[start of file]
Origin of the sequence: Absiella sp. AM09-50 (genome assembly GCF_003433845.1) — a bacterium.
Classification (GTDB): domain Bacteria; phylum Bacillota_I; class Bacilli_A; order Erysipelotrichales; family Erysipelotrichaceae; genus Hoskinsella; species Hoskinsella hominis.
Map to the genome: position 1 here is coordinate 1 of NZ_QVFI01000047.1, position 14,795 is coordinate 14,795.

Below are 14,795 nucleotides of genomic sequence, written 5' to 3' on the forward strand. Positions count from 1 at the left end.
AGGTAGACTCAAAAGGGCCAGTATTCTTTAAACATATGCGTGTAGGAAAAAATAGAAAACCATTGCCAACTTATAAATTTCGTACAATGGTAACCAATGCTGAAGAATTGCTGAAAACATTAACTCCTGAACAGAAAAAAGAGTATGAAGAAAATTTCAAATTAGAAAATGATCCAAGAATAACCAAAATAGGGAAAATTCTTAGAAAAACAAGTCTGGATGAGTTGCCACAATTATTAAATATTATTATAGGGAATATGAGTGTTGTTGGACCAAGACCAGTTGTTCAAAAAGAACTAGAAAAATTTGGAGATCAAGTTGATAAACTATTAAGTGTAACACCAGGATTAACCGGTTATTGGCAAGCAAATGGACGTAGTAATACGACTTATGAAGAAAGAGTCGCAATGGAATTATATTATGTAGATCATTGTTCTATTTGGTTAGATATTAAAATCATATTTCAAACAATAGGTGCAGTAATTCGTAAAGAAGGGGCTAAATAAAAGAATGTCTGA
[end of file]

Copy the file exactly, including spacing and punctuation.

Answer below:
Origin of the sequence: Absiella sp. AM09-50 (genome assembly GCF_003433845.1) — a bacterium.
Classification (GTDB): domain Bacteria; phylum Bacillota_I; class Bacilli_A; order Erysipelotrichales; family Erysipelotrichaceae; genus Hoskinsella; species Hoskinsella hominis.
Map to the genome: position 1 here is coordinate 1 of NZ_QVFI01000047.1, position 14,795 is coordinate 14,795.

Below are 14,795 nucleotides of genomic sequence, written 5' to 3' on the forward strand. Positions count from 1 at the left end.
AGGTAGACTCAAAAGGGCCAGTATTCTTTAAACATATGCGTGTAGGAAAAAATAGAAAACCATTGCCAACTTATAAATTTCGTACAATGGTAACCAATGCTGAAGAATTGCTGAAAACATTAACTCCTGAACAGAAAAAAGAGTATGAAGAAAATTTCAAATTAGAAAATGATCCAAGAATAACCAAAATAGGGAAAATTCTTAGAAAAACAAGTCTGGATGAGTTGCCACAATTATTAAATATTATTATAGGGAATATGAGTGTTGTTGGACCAAGACCAGTTGTTCAAAAAGAACTAGAAAAATTTGGAGATCAAGTTGATAAACTATTAAGTGTAACACCAGGATTAACCGGTTATTGGCAAGCAAATGGACGTAGTAATACGACTTATGAAGAAAGAGTCGCAATGGAATTATATTATGTAGATCATTGTTCTATTTGGTTAGATATTAAAATCATATTTCAAACAATAGGTGCAGTAATTCGTAAAGAAGGGGCTAAATAAAAGAATGTCTGA